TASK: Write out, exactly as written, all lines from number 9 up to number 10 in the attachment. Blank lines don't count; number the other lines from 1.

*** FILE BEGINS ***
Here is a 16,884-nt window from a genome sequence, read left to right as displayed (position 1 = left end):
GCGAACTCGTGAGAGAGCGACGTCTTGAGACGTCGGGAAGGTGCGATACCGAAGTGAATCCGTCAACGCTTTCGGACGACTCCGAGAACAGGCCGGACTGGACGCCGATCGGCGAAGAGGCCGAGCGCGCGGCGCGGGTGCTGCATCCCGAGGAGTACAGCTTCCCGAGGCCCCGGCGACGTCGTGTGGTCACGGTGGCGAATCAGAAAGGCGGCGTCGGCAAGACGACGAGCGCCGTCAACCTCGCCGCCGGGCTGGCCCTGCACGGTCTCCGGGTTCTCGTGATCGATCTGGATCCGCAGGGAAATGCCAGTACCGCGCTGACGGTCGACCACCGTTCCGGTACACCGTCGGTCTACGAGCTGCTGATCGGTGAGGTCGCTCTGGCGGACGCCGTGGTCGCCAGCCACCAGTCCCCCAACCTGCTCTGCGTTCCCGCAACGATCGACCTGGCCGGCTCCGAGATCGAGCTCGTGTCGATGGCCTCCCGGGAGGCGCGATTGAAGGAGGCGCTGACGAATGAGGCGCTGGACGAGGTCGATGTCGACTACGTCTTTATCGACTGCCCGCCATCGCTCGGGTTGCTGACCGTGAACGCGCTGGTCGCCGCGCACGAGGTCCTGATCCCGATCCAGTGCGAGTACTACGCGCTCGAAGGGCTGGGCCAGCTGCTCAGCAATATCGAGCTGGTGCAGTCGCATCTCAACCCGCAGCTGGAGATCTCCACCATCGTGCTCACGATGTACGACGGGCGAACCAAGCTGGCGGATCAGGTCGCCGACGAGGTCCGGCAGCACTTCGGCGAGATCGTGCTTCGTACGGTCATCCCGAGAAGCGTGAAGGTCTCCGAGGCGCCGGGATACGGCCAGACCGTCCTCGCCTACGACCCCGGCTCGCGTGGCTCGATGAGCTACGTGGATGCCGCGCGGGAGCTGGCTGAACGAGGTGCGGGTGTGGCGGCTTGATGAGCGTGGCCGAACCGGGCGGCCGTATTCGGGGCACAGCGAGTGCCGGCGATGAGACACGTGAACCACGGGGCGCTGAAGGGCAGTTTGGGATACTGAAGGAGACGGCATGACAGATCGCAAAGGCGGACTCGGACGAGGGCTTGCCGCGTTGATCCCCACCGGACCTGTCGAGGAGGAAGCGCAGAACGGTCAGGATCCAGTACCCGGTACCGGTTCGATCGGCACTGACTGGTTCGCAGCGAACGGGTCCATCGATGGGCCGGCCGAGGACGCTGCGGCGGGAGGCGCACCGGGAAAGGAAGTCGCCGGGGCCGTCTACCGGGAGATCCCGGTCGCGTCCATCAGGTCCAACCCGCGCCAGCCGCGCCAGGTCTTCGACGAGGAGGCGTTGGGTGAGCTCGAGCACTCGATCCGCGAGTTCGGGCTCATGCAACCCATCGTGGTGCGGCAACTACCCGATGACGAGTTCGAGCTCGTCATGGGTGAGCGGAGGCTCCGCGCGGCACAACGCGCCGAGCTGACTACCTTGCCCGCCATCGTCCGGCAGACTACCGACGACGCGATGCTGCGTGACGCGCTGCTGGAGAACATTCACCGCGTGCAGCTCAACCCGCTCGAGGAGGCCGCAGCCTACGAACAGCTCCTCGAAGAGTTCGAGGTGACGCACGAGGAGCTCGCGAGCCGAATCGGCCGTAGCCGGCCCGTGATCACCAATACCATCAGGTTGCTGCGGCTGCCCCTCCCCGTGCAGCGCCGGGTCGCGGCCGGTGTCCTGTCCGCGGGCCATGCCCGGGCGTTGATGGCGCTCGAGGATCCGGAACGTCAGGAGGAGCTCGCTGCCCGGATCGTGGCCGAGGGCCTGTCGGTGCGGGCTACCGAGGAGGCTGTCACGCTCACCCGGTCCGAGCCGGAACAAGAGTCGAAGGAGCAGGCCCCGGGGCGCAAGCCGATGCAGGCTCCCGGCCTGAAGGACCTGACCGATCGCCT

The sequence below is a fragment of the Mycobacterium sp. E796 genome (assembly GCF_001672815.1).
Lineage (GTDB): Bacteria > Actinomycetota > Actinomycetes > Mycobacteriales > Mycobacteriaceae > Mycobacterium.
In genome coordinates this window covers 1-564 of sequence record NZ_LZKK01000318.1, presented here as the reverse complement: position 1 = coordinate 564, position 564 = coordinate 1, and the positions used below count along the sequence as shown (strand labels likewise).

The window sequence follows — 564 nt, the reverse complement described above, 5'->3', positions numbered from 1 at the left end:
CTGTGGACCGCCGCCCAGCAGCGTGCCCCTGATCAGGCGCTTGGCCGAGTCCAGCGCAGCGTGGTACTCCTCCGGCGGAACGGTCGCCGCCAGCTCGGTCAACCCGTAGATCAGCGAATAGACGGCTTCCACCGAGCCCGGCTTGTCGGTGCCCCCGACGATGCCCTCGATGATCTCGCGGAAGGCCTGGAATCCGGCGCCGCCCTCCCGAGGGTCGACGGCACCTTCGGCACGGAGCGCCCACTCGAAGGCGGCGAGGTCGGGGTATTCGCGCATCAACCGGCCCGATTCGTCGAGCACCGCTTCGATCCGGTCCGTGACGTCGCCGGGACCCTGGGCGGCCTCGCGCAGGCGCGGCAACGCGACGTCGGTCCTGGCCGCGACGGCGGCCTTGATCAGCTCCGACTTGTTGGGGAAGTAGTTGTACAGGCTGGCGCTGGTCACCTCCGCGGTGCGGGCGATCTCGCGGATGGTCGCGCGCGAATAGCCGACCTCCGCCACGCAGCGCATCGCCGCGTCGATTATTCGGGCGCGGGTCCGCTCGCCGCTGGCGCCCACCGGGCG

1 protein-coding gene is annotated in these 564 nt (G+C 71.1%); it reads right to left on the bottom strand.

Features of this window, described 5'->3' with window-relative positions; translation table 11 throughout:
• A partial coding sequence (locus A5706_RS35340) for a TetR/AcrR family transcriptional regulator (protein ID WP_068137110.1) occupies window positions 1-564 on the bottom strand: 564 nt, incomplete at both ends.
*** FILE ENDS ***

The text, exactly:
Features of this window, described 5'->3' with window-relative positions; translation table 11 throughout:
• A partial coding sequence (locus A5706_RS35340) for a TetR/AcrR family transcriptional regulator (protein ID WP_068137110.1) occupies window positions 1-564 on the bottom strand: 564 nt, incomplete at both ends.